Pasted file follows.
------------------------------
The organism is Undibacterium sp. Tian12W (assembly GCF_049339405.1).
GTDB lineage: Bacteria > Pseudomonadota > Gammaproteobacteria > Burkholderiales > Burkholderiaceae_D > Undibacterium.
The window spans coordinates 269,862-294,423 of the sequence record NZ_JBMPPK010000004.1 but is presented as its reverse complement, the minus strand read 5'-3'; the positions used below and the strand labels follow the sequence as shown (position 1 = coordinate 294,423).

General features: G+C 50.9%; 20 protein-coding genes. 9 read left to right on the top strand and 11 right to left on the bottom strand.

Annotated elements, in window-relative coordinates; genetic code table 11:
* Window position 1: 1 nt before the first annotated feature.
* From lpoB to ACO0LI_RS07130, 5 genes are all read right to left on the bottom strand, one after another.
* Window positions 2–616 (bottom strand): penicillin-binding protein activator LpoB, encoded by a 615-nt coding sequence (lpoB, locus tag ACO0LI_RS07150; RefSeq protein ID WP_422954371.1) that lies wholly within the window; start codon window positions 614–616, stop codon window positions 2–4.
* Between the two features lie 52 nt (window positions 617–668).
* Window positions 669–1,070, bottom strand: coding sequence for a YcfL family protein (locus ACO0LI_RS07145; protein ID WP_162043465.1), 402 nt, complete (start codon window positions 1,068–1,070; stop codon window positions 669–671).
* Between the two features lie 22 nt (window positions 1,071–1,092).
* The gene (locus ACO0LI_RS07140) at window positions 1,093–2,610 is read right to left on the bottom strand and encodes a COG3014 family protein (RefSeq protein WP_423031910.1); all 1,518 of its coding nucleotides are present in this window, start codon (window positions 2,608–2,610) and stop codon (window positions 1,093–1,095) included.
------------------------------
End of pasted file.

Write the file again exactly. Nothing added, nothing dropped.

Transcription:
The organism is Undibacterium sp. Tian12W (assembly GCF_049339405.1).
GTDB lineage: Bacteria > Pseudomonadota > Gammaproteobacteria > Burkholderiales > Burkholderiaceae_D > Undibacterium.
The window spans coordinates 269,862-294,423 of the sequence record NZ_JBMPPK010000004.1 but is presented as its reverse complement, the minus strand read 5'-3'; the positions used below and the strand labels follow the sequence as shown (position 1 = coordinate 294,423).

General features: G+C 50.9%; 20 protein-coding genes. 9 read left to right on the top strand and 11 right to left on the bottom strand.

Annotated elements, in window-relative coordinates; genetic code table 11:
* Window position 1: 1 nt before the first annotated feature.
* From lpoB to ACO0LI_RS07130, 5 genes are all read right to left on the bottom strand, one after another.
* Window positions 2–616 (bottom strand): penicillin-binding protein activator LpoB, encoded by a 615-nt coding sequence (lpoB, locus tag ACO0LI_RS07150; RefSeq protein ID WP_422954371.1) that lies wholly within the window; start codon window positions 614–616, stop codon window positions 2–4.
* Between the two features lie 52 nt (window positions 617–668).
* Window positions 669–1,070, bottom strand: coding sequence for a YcfL family protein (locus ACO0LI_RS07145; protein ID WP_162043465.1), 402 nt, complete (start codon window positions 1,068–1,070; stop codon window positions 669–671).
* Between the two features lie 22 nt (window positions 1,071–1,092).
* The gene (locus ACO0LI_RS07140) at window positions 1,093–2,610 is read right to left on the bottom strand and encodes a COG3014 family protein (RefSeq protein WP_423031910.1); all 1,518 of its coding nucleotides are present in this window, start codon (window positions 2,608–2,610) and stop codon (window positions 1,093–1,095) included.